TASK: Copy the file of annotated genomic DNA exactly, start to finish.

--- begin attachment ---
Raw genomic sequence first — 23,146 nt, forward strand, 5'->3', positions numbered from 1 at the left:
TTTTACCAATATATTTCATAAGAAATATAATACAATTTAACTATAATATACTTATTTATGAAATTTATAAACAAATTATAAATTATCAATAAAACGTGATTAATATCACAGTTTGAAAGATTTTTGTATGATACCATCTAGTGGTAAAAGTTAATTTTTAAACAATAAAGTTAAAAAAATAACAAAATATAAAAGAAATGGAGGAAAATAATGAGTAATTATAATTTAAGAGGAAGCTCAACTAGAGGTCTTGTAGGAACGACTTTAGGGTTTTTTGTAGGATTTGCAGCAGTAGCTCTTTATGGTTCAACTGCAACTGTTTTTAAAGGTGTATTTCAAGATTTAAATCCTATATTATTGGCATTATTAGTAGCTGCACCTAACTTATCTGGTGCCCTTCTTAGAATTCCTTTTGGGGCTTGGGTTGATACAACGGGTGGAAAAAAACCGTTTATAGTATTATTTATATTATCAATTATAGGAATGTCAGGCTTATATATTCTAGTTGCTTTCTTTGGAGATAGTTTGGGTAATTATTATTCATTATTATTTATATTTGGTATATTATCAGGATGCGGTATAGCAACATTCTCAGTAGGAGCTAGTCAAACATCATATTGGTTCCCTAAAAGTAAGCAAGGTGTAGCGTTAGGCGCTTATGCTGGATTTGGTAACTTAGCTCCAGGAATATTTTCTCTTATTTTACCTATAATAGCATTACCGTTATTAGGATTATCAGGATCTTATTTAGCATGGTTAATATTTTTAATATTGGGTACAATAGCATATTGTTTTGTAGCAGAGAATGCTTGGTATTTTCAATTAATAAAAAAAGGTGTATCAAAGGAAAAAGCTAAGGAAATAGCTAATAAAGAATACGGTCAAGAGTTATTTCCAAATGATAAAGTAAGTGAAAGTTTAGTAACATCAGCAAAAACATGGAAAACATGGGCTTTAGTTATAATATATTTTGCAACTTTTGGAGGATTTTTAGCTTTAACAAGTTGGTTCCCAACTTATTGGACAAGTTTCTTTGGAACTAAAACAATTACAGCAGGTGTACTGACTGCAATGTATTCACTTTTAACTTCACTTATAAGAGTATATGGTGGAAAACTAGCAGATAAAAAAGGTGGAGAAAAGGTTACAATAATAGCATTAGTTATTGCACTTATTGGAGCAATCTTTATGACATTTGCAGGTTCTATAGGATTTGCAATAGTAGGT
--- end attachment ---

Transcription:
Raw genomic sequence first — 23,146 nt, forward strand, 5'->3', positions numbered from 1 at the left:
TTTTACCAATATATTTCATAAGAAATATAATACAATTTAACTATAATATACTTATTTATGAAATTTATAAACAAATTATAAATTATCAATAAAACGTGATTAATATCACAGTTTGAAAGATTTTTGTATGATACCATCTAGTGGTAAAAGTTAATTTTTAAACAATAAAGTTAAAAAAATAACAAAATATAAAAGAAATGGAGGAAAATAATGAGTAATTATAATTTAAGAGGAAGCTCAACTAGAGGTCTTGTAGGAACGACTTTAGGGTTTTTTGTAGGATTTGCAGCAGTAGCTCTTTATGGTTCAACTGCAACTGTTTTTAAAGGTGTATTTCAAGATTTAAATCCTATATTATTGGCATTATTAGTAGCTGCACCTAACTTATCTGGTGCCCTTCTTAGAATTCCTTTTGGGGCTTGGGTTGATACAACGGGTGGAAAAAAACCGTTTATAGTATTATTTATATTATCAATTATAGGAATGTCAGGCTTATATATTCTAGTTGCTTTCTTTGGAGATAGTTTGGGTAATTATTATTCATTATTATTTATATTTGGTATATTATCAGGATGCGGTATAGCAACATTCTCAGTAGGAGCTAGTCAAACATCATATTGGTTCCCTAAAAGTAAGCAAGGTGTAGCGTTAGGCGCTTATGCTGGATTTGGTAACTTAGCTCCAGGAATATTTTCTCTTATTTTACCTATAATAGCATTACCGTTATTAGGATTATCAGGATCTTATTTAGCATGGTTAATATTTTTAATATTGGGTACAATAGCATATTGTTTTGTAGCAGAGAATGCTTGGTATTTTCAATTAATAAAAAAAGGTGTATCAAAGGAAAAAGCTAAGGAAATAGCTAATAAAGAATACGGTCAAGAGTTATTTCCAAATGATAAAGTAAGTGAAAGTTTAGTAACATCAGCAAAAACATGGAAAACATGGGCTTTAGTTATAATATATTTTGCAACTTTTGGAGGATTTTTAGCTTTAACAAGTTGGTTCCCAACTTATTGGACAAGTTTCTTTGGAACTAAAACAATTACAGCAGGTGTACTGACTGCAATGTATTCACTTTTAACTTCACTTATAAGAGTATATGGTGGAAAACTAGCAGATAAAAAAGGTGGAGAAAAGGTTACAATAATAGCATTAGTTATTGCACTTATTGGAGCAATCTTTATGACATTTGCAGGTTCTATAGGATTTGCAATAGTAGGT